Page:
I turned the bike on and allowed the pump to cycle a couple times prior to starting. Then I disconnected the fuel hose quick disconnect and let the air pressure escape and get the fuel to the injector. It fired up like it hadn't sat for a minute. All in all, I am pretty stoked to have this worked out as well as it did. All the parts are available over the counter from Napa now we just need to find a pump from them too and we will be all set.......

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The Honorable Mayor of Swampyville '10 Triumph Tiger 1050 '09 KTM690R '07 Kawasaki KLX250 (Mrs Swampy's bike) '03 Triumph Speed Triple '02 Honda CR250R tagged
EbarDP48

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Reply with quote  #51 
So this link gives me a couple ideas to play with

http://www.advrider.com/forums/showthread.php?t=685497'



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Bert   09 KTM 530 07 Triumph Tiger 1050  06 Kawasaki KLR650 07 Yamaha YZ 250 1976 Husky WR250 1978 Suzuki RM250 1981 Honda CM 400 W/Velorex Sidecar Because the ride shouldn't end just because the pavement does! May your trails be crooked, winding, lonesome, dangerous, leading to the most amazing view. May your mountains rise into and above the clouds. -Edward Abbey Do not follow where the path may lead. Go instead where there is no path and leave a trail. Harold McAlindon
swampy

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Reply with quote  #52 
More FYI....




it is a brass nipple screwed into a hole taped in te filler neck
a slight relief was made in the cap to stop interference and the hole in the cap epoxied shut

or...


Originally Posted by Blinkerfluid View Post
Is there a reason a 90 degree vacuum line fitting can't just be slipped on to the existing nipple? Then run a piece of tubing somewhere out of the way?

Is there a reason a 90 degree vacuum line fitting can't just be slipped on to the existing nipple? Then run a piece of tubing somewhere out of the way?
That's what I did...very simple, cheap, works fine...

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The Honorable Mayor of Swampyville '10 Triumph Tiger 1050 '09 KTM690R '07 Kawasaki KLX250 (Mrs Swampy's bike) '03 Triumph Speed Triple '02 Honda CR250R tagged
swampy

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Reply with quote  #53 
Bert,
 
You should get 100-115 miles on the tank before the fuel light comes on, and by that time, you'll wanna take a break anyway!
 
Extending the range on these bikes is expensive, and all the options look hideous except for the most expensive option from Rally Raid.
 
So far, I have not found any place where I needed more than what the current tank holds...
 
One important thing, do not run your tank dry, as it will burn out the fuel pump...

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EbarDP48

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Reply with quote  #54 
I really like the 690, but I can tell you the most disappointing thing I see about the bike is the stiff suspenion. After doing a few searchs it seems to be a common problem.
I worked with the forks today and got them much improved, but I could not find the adjustments on the shock..I didn't spend much time looking I might add.
I'll play with it a little more after I do some research.
I'm seeing good things about these guys. anyone here ever heard of them or used them?
Bert

http://slavensracing.com/

KTM 690E & R Enduro ’08-‘11

KTM 690 Enduro

Next Level Fork Re-Valve

$339 – (We don’t recommend the standard revalve for the 690 because of the extremely harsh fork and chassis combination)
Add $60 to the re-valve price to include oil seals & labor to change the seals. (Only high quality NOK or SKF forks seals are used. We’ve tested all of the cheaper brands and they don’t compare.)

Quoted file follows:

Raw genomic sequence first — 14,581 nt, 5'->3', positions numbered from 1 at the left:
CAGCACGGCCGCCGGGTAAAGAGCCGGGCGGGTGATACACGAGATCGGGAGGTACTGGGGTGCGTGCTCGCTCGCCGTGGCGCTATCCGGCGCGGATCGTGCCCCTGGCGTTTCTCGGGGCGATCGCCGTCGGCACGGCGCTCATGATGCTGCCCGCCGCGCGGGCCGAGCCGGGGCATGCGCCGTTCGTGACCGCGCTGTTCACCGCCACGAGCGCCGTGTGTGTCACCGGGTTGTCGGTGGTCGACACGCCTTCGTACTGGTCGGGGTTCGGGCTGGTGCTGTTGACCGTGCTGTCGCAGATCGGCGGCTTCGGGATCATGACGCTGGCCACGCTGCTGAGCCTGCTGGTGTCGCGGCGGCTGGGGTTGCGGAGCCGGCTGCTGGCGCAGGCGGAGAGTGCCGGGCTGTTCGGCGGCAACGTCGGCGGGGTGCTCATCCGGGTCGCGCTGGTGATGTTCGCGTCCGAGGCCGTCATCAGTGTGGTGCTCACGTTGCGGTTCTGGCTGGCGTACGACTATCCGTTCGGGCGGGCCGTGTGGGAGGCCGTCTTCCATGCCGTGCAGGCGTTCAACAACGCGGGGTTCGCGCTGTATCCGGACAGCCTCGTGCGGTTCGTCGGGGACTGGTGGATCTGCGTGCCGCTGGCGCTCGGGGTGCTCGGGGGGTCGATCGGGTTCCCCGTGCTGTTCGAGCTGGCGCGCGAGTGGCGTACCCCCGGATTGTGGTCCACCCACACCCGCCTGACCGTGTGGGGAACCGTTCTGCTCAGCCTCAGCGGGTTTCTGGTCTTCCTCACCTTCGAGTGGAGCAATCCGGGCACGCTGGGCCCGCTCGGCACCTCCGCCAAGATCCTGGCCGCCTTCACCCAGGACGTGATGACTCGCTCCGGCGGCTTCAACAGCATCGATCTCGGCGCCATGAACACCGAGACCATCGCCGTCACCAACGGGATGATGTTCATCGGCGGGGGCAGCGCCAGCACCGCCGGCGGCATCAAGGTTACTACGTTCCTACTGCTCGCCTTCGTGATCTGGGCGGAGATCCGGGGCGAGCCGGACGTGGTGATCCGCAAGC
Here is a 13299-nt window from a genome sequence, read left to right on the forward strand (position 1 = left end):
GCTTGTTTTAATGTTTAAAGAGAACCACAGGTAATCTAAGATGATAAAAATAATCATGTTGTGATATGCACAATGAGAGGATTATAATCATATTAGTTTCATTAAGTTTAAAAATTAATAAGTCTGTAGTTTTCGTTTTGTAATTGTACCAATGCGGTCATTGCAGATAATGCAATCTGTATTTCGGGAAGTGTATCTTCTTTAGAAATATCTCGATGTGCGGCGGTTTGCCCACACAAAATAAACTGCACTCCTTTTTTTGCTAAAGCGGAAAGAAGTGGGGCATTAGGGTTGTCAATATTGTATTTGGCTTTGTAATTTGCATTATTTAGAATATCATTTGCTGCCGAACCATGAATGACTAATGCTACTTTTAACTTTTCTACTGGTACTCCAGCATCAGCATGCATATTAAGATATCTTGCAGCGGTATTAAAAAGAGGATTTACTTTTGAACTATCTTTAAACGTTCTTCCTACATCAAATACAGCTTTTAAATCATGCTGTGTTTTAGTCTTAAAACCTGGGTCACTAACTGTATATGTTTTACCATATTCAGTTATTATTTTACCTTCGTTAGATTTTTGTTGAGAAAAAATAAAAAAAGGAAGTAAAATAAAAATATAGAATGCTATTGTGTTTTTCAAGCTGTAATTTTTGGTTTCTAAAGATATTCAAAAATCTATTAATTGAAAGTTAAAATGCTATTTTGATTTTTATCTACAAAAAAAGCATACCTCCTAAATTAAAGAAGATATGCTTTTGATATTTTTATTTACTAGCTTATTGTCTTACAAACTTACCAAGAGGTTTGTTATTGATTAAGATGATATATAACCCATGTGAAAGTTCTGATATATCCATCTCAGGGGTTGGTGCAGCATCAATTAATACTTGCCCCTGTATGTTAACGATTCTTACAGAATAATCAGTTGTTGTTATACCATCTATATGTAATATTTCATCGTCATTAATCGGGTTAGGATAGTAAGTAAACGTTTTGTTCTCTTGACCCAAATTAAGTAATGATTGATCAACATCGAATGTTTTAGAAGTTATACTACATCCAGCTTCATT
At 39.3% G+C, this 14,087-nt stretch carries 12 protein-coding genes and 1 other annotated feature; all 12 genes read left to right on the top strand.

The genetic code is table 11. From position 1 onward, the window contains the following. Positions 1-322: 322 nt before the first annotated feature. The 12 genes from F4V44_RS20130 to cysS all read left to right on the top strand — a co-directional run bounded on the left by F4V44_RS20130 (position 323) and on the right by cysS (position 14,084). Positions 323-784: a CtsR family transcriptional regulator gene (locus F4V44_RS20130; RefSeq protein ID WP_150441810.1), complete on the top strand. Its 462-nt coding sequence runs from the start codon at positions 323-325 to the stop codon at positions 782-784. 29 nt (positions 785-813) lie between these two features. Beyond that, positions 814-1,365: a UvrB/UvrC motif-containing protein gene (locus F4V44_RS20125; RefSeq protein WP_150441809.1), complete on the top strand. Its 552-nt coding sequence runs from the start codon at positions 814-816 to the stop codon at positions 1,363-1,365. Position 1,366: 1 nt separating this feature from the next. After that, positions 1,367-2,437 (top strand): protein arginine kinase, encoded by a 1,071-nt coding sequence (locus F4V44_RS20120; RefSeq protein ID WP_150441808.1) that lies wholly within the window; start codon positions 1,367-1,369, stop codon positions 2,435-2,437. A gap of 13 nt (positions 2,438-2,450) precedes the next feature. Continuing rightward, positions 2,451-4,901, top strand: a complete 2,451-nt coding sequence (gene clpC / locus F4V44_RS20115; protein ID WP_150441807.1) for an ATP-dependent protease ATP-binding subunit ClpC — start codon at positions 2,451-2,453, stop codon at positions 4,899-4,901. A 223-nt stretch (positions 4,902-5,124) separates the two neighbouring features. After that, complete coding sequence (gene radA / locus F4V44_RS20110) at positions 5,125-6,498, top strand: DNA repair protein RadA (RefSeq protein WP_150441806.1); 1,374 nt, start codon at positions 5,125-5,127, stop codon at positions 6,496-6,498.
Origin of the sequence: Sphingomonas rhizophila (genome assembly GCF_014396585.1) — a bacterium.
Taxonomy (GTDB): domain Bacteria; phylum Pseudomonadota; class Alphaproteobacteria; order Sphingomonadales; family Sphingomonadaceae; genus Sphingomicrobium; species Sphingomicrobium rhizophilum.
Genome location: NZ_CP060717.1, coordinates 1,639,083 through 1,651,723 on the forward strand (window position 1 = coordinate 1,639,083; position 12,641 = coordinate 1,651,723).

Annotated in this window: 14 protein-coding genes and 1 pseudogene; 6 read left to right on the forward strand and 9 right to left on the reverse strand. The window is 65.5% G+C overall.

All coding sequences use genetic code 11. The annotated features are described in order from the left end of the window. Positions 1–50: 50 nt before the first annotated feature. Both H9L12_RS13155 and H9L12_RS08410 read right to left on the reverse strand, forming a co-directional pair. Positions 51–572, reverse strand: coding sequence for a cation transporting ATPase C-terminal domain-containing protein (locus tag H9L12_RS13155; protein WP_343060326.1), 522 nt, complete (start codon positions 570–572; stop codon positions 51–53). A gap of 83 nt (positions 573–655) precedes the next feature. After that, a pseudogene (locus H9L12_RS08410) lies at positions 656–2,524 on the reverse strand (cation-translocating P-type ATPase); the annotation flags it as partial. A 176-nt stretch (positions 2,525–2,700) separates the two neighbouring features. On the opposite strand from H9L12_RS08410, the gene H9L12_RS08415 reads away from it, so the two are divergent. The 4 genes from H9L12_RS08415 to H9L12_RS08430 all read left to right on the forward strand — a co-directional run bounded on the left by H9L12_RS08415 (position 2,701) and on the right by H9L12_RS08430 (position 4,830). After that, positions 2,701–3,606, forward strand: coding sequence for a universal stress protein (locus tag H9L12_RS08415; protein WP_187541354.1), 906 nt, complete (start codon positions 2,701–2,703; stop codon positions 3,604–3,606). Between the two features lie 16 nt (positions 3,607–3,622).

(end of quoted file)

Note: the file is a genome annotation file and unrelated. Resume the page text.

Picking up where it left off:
The 690E & R WP fork is brutally harsh and stiff on the small hits (rocks, roots, washboard, etc.). This creates a very nervous front end and makes it a handful to ride in any conditions that are rougher than fresh pavement. For many riders a spring rate change is necessary.

Re-valve includes:

* Valving shims
* Cartridge fork fluid
* Next Level High Flow Passive Valve Pistons
* Hand machining to valving parts
* Clean and inspect all parts
* Labor
* 60 day warranty
* Unlimited phone or email support
* Re-work if needed

Does not include springs, seals, bushings, or other worn/damaged parts.
Shock Sox or Seal Savers are recommended for all models, applications, and conditions.


Shock Re-Valve

$239

The 690E & R WP shock suffers from the same problems as the front-end, extremely harsh valving that makes it kick and track poorly. Once these issues are corrected, the shock will be able to handle a wide variety of terrain and loads. It’s recommend that this be paired with the fork re-valve/re-spring to achieve proper balance and handling performance both on and off road.

Standard Re-valve includes:

  • Valving parts
  • Nitrogen
  • Shock fluid
  • Labor
  • Bleed fluid with WP/KTM Factory vacuum/pressure bleeding machine
  • 60 day warranty
  • Re-work if needed
  • Unlimited phone or email support

Does not include springs, seals, or bushings.

Want to know how to remove your KTM 690 Shock? KTM 690 shock removal video.


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Bert   09 KTM 530 07 Triumph Tiger 1050  06 Kawasaki KLR650 07 Yamaha YZ 250 1976 Husky WR250 1978 Suzuki RM250 1981 Honda CM 400 W/Velorex Sidecar Because the ride shouldn't end just because the pavement does! May your trails be crooked, winding, lonesome, dangerous, leading to the most amazing view. May your mountains rise into and above the clouds. -Edward Abbey Do not follow where the path may lead. Go instead where there is no path and leave a trail. Harold McAlindon
swampy

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Reply with quote  #55 
... and this about the ignition mapping...



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JohnHardiman

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Reply with quote  #56 

Jeff Slavens is a great Guy & very helpful. Sometimes difficult to get hold of as he normally does the work himself.


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EbarDP48

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Reply with quote  #57 
Finally broke down and bought my upper and lower replacement tank bolts from Rally Raid.

Surprisingly quick shipping time and nice quality to boot.

Installed the upper bolts last night. Saved the lower for this weekend.
Bert

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Bert   09 KTM 530 07 Triumph Tiger 1050  06 Kawasaki KLR650 07 Yamaha YZ 250 1976 Husky WR250 1978 Suzuki RM250 1981 Honda CM 400 W/Velorex Sidecar Because the ride shouldn't end just because the pavement does! May your trails be crooked, winding, lonesome, dangerous, leading to the most amazing view. May your mountains rise into and above the clouds. -Edward Abbey Do not follow where the path may lead. Go instead where there is no path and leave a trail. Harold McAlindon